Robert E. Lee: A Tragic Figure in the American Experience
I have once again sat down to watch The American Experience: Robert E. Lee. Being the avid fan of well-done documentaries, I must say that I was not disappointed - at least not for the most part. We are treated to a mighty fine cast of historians providing the analytical commentary including Joseph Glathaar, Gary W. Gallagher, Emory M. Thomas and a number of other first-rate scholars. PBS provides the narration and additional analysis - and as it turns out, a link to a streaming version! So watch and enjoy right here on Keith Harris History! Oh, and by the way - you might want to watch to video (if you haven't already) before you continue reading. I wouldn't want to blow the ending.
The emphasis of Robert E. Lee is a move away from the deity in bronze or marble man image that the mighty general has ascended to since his death in 1870. The program paints the Virginia aristocrat as an altogether human figure. A human with an almost obsessive devotion to duty above all else, even family. The film walks us through the life of Lee as a young cadet at West Point, as Winfield Scott's trusted staffer in the War With Mexico, through a religious conversion experience, and as an ardent Confederate nationalist. He is irritable during the 1862-63 winter, at one point humiliating a subordinate in front of others. He experiences a bout of melancholy when he learns of family tragedy, and he suffers from an incapacitating heart condition. In other words - a man with emotions, faults, flaws, idiosyncrasies, and illness...just what we might expect of any other man.
Except that this is Robert E. Lee - and the film is very conscious of letting us know that many - both in the North and South - saw Lee as infallible...a virtuous, honorable soldier in a noble cause.
But Lee is a man who failed. He failed on an epic scale and saw everything that he stood for crumble. No one knew this better than Lee himself. So ultimately, Lee is a tragic figure. A man who on one hand was as virtuous as one can be, but who on the other saw no real problem with slavery and led an army to preserve it. In 1865, his country is defeated, his fortune is gone, his beloved Virginia is in ruins, and his family is only a shadow of what it once was. He spends the few remaining of his life in bitter private reflection.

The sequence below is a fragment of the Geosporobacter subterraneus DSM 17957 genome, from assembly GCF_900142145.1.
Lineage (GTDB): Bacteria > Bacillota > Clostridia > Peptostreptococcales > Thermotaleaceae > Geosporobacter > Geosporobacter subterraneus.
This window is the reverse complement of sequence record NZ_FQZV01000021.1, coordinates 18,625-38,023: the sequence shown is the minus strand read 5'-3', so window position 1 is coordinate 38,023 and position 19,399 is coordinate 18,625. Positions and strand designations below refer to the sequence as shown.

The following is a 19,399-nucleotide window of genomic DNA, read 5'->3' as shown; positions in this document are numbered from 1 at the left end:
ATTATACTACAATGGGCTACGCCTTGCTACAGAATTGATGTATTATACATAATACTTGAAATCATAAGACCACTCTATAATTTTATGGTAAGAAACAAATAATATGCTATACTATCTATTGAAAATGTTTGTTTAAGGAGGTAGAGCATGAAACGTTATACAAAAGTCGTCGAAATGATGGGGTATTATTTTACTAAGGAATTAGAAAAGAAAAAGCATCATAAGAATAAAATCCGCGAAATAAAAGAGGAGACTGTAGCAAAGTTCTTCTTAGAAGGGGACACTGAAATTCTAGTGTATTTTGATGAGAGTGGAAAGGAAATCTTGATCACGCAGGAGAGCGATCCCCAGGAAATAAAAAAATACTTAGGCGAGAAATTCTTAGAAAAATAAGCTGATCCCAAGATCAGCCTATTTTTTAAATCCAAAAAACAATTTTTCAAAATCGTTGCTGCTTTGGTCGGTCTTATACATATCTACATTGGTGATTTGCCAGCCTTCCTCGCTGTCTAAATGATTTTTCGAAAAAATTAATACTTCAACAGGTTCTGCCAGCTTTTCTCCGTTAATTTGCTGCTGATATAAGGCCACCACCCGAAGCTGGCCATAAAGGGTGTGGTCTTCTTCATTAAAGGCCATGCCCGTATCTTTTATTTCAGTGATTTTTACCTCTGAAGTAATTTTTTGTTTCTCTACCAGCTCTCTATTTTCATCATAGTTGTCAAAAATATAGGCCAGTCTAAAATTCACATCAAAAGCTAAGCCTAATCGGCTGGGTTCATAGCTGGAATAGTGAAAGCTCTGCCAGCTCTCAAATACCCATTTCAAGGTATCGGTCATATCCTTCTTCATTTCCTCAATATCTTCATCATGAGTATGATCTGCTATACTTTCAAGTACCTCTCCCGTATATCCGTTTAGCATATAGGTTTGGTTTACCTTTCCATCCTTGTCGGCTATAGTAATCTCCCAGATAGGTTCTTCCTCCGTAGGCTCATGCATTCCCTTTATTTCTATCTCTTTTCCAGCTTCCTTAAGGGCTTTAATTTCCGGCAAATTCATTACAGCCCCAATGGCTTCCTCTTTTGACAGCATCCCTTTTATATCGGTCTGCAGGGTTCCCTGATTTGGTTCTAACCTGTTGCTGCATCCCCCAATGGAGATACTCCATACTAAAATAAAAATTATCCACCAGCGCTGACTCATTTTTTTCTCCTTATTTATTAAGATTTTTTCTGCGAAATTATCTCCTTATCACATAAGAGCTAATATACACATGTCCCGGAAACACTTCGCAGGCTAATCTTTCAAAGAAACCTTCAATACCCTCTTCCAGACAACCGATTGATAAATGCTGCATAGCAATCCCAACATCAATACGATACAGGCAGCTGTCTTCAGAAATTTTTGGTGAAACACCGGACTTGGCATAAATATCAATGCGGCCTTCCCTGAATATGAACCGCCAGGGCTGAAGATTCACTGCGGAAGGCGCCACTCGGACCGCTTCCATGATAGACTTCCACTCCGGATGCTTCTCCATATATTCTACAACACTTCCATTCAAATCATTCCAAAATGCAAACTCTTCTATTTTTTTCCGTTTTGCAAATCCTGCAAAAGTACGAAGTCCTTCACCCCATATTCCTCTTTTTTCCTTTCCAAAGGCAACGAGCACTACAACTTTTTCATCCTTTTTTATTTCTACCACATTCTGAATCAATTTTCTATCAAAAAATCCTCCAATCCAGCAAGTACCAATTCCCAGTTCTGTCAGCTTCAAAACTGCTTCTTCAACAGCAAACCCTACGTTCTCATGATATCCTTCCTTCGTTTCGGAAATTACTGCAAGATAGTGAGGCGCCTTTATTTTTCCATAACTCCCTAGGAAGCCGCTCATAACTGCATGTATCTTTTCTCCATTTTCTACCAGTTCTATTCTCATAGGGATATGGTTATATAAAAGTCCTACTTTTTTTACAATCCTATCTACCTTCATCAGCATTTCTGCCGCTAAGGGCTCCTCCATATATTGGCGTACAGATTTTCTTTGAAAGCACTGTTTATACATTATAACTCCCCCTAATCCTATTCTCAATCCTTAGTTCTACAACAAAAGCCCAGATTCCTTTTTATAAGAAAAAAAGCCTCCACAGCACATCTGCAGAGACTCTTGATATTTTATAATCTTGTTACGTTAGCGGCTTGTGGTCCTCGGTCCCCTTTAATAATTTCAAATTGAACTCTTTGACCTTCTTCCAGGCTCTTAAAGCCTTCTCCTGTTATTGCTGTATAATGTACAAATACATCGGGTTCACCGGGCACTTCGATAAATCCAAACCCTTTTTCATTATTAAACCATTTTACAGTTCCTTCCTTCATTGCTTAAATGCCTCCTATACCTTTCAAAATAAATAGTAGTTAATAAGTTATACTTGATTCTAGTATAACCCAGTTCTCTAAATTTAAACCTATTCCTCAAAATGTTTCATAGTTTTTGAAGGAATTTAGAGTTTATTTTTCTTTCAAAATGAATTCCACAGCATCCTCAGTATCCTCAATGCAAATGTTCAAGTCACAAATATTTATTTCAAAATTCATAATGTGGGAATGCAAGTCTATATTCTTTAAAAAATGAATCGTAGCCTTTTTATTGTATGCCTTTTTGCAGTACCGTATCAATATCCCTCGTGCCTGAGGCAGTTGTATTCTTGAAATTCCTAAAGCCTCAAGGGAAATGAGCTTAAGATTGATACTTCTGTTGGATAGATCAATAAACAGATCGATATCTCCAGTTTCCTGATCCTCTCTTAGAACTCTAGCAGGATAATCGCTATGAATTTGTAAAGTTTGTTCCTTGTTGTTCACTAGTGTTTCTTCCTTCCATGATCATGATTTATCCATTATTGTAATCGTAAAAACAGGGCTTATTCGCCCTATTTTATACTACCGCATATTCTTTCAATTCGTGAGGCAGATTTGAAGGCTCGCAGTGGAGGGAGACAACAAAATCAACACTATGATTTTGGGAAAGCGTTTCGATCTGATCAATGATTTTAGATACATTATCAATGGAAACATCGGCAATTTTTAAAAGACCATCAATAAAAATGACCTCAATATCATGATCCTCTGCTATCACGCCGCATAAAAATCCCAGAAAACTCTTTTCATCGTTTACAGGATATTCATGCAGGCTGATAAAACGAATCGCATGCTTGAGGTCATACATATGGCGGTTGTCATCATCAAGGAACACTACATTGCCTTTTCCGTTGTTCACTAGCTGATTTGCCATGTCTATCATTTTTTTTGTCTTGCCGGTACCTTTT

And thus my critique of Robert E. Lee. The general narration of the film has a somewhat apologetic, even sorrowful tone - it seems to empathize with a man who has lost everything because of a devotion to duty. Do we then walk away from this film feeling as though Lee deserved better than what he got? Even Lee himself once stated that he wished he had not chosen the life of a soldier. Should we wish the same?
Lee is among the most compelling figures in American history. His brilliance and military acumen deserve accolades. But many have a difficult time reconciling this with the fact that a man of such great virtues committed treason against the nation he swore to protect - as does Robert E. Lee.
The film seems to poke a little at this nagging problem. The opening segments - "Lee" reading his pledge of allegiance to the United States as a young army officer bookended by a closing segment of a much older "Lee" reading his oath of loyalty to those same United States suggest that we should think more about his commitment to the national state.
In the end this is the real tragedy - that Lee, with all the promise of a brilliant career, cast his lot with what U. S. Grant would call "the worst cause for which a people ever fought, and one for which there was the least excuse." One could argue that he stood up to be counted in utter disregard of his devotion to duty - and thus turned his back on his nation and indeed - himself. In this the film only makes slight inroads - ones that perhaps are left for a future documentary.